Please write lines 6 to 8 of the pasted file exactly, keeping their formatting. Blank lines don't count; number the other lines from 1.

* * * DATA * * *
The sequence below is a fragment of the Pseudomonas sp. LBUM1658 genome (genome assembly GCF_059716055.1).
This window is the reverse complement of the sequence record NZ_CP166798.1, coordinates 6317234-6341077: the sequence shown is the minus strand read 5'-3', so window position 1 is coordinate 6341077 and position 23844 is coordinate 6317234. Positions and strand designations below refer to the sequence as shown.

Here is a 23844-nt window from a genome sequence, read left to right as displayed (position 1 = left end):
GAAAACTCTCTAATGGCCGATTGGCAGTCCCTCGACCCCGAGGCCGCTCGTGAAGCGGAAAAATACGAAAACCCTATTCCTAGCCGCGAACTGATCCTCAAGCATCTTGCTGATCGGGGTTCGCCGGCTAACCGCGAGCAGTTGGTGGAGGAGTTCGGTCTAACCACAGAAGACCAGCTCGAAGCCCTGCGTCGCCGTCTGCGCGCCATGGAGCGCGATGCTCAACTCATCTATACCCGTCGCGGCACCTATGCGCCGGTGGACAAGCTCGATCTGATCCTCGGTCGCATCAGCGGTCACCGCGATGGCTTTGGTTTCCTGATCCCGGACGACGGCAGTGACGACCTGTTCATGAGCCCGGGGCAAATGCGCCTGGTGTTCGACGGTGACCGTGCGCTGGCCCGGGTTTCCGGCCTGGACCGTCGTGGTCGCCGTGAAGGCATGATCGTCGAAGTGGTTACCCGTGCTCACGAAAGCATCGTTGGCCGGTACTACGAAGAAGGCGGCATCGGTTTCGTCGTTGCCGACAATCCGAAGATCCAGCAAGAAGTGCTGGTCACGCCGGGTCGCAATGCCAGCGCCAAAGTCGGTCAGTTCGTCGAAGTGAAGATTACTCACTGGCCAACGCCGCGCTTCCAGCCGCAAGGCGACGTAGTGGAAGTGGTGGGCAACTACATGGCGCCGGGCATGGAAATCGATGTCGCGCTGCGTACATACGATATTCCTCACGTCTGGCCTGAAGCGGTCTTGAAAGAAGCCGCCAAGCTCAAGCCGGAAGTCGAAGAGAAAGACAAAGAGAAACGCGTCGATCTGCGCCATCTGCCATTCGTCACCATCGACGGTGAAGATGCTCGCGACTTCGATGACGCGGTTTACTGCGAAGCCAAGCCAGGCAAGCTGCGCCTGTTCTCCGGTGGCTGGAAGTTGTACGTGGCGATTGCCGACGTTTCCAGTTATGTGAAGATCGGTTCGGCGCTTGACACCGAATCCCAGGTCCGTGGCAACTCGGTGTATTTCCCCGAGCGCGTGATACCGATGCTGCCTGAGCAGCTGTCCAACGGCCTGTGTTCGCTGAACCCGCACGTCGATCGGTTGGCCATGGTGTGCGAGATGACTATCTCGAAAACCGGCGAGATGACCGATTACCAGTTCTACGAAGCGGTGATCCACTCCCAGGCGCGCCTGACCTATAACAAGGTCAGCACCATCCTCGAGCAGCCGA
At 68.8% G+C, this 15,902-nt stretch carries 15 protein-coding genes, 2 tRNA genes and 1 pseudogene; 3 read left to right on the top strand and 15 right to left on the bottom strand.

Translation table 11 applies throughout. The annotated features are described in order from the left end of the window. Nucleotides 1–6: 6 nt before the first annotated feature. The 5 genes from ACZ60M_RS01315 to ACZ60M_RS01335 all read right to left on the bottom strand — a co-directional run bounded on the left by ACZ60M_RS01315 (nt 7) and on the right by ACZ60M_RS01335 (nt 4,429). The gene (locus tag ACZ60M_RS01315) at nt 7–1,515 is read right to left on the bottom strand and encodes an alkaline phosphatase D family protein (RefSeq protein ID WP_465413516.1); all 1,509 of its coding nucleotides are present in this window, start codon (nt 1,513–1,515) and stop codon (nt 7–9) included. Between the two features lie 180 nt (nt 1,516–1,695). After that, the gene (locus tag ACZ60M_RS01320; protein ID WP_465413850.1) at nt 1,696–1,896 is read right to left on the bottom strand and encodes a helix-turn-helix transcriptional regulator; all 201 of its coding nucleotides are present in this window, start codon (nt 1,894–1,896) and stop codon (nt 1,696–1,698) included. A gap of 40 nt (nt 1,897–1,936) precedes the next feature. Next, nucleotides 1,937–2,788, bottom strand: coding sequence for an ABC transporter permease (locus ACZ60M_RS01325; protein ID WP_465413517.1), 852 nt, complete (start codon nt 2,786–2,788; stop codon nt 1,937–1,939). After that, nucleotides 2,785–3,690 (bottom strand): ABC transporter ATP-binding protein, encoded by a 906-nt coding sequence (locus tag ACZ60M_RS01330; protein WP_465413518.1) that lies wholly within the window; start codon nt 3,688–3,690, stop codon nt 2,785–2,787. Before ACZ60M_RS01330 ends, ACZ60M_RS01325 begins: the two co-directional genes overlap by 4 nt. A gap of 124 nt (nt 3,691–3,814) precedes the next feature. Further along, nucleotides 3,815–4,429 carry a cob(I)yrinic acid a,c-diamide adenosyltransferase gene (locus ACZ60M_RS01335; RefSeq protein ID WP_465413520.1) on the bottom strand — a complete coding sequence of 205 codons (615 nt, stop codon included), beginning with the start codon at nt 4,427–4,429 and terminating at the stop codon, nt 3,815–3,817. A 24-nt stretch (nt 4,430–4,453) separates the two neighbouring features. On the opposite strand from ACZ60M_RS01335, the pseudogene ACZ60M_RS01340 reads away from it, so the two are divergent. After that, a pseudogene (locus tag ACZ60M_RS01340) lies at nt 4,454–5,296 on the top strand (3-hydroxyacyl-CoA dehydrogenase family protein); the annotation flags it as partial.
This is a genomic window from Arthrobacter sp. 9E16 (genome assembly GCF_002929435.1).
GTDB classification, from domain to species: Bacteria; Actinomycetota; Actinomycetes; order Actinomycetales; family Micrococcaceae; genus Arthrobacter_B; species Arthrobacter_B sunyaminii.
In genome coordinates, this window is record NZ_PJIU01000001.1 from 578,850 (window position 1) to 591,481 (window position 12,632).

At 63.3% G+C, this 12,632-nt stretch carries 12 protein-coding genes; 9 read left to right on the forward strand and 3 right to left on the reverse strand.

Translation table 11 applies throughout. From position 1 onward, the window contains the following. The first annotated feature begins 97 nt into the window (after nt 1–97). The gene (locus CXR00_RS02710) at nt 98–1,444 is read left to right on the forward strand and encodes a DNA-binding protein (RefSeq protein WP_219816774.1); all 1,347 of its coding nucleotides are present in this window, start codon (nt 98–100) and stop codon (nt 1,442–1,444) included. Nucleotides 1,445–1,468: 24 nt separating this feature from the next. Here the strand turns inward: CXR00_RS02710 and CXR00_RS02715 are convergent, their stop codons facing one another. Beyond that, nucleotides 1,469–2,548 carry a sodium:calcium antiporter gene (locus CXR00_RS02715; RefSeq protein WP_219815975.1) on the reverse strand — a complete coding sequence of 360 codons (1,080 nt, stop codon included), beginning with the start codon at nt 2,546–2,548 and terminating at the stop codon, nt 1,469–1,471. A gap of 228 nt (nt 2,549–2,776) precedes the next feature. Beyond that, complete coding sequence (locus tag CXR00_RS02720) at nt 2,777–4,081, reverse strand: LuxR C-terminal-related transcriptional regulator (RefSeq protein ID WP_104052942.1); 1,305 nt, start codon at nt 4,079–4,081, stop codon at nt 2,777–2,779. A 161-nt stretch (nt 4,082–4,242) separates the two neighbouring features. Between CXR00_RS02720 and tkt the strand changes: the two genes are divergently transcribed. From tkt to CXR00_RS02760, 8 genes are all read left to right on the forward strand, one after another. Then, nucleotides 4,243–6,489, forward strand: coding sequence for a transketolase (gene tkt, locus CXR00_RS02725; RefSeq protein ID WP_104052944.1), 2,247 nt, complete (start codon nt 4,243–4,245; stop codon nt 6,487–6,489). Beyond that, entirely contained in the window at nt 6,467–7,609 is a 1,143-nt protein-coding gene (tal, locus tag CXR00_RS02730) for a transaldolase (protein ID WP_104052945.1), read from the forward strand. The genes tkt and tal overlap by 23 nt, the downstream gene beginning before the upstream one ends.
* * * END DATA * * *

Translation table 11 applies throughout. The annotated features are described in order from the left end of the window. Nucleotides 1–6: 6 nt before the first annotated feature. The 5 genes from ACZ60M_RS01315 to ACZ60M_RS01335 all read right to left on the bottom strand — a co-directional run bounded on the left by ACZ60M_RS01315 (nt 7) and on the right by ACZ60M_RS01335 (nt 4,429). The gene (locus tag ACZ60M_RS01315) at nt 7–1,515 is read right to left on the bottom strand and encodes an alkaline phosphatase D family protein (RefSeq protein ID WP_465413516.1); all 1,509 of its coding nucleotides are present in this window, start codon (nt 1,513–1,515) and stop codon (nt 7–9) included. Between the two features lie 180 nt (nt 1,516–1,695). After that, the gene (locus tag ACZ60M_RS01320; protein ID WP_465413850.1) at nt 1,696–1,896 is read right to left on the bottom strand and encodes a helix-turn-helix transcriptional regulator; all 201 of its coding nucleotides are present in this window, start codon (nt 1,894–1,896) and stop codon (nt 1,696–1,698) included. A gap of 40 nt (nt 1,897–1,936) precedes the next feature. Next, nucleotides 1,937–2,788, bottom strand: coding sequence for an ABC transporter permease (locus ACZ60M_RS01325; protein ID WP_465413517.1), 852 nt, complete (start codon nt 2,786–2,788; stop codon nt 1,937–1,939). After that, nucleotides 2,785–3,690 (bottom strand): ABC transporter ATP-binding protein, encoded by a 906-nt coding sequence (locus tag ACZ60M_RS01330; protein WP_465413518.1) that lies wholly within the window; start codon nt 3,688–3,690, stop codon nt 2,785–2,787. Before ACZ60M_RS01330 ends, ACZ60M_RS01325 begins: the two co-directional genes overlap by 4 nt. A gap of 124 nt (nt 3,691–3,814) precedes the next feature. Further along, nucleotides 3,815–4,429 carry a cob(I)yrinic acid a,c-diamide adenosyltransferase gene (locus ACZ60M_RS01335; RefSeq protein ID WP_465413520.1) on the bottom strand — a complete coding sequence of 205 codons (615 nt, stop codon included), beginning with the start codon at nt 4,427–4,429 and terminating at the stop codon, nt 3,815–3,817. A 24-nt stretch (nt 4,430–4,453) separates the two neighbouring features. On the opposite strand from ACZ60M_RS01335, the pseudogene ACZ60M_RS01340 reads away from it, so the two are divergent. After that, a pseudogene (locus tag ACZ60M_RS01340) lies at nt 4,454–5,296 on the top strand (3-hydroxyacyl-CoA dehydrogenase family protein); the annotation flags it as partial.
This is a genomic window from Arthrobacter sp. 9E16 (genome assembly GCF_002929435.1).
GTDB classification, from domain to species: Bacteria; Actinomycetota; Actinomycetes; order Actinomycetales; family Micrococcaceae; genus Arthrobacter_B; species Arthrobacter_B sunyaminii.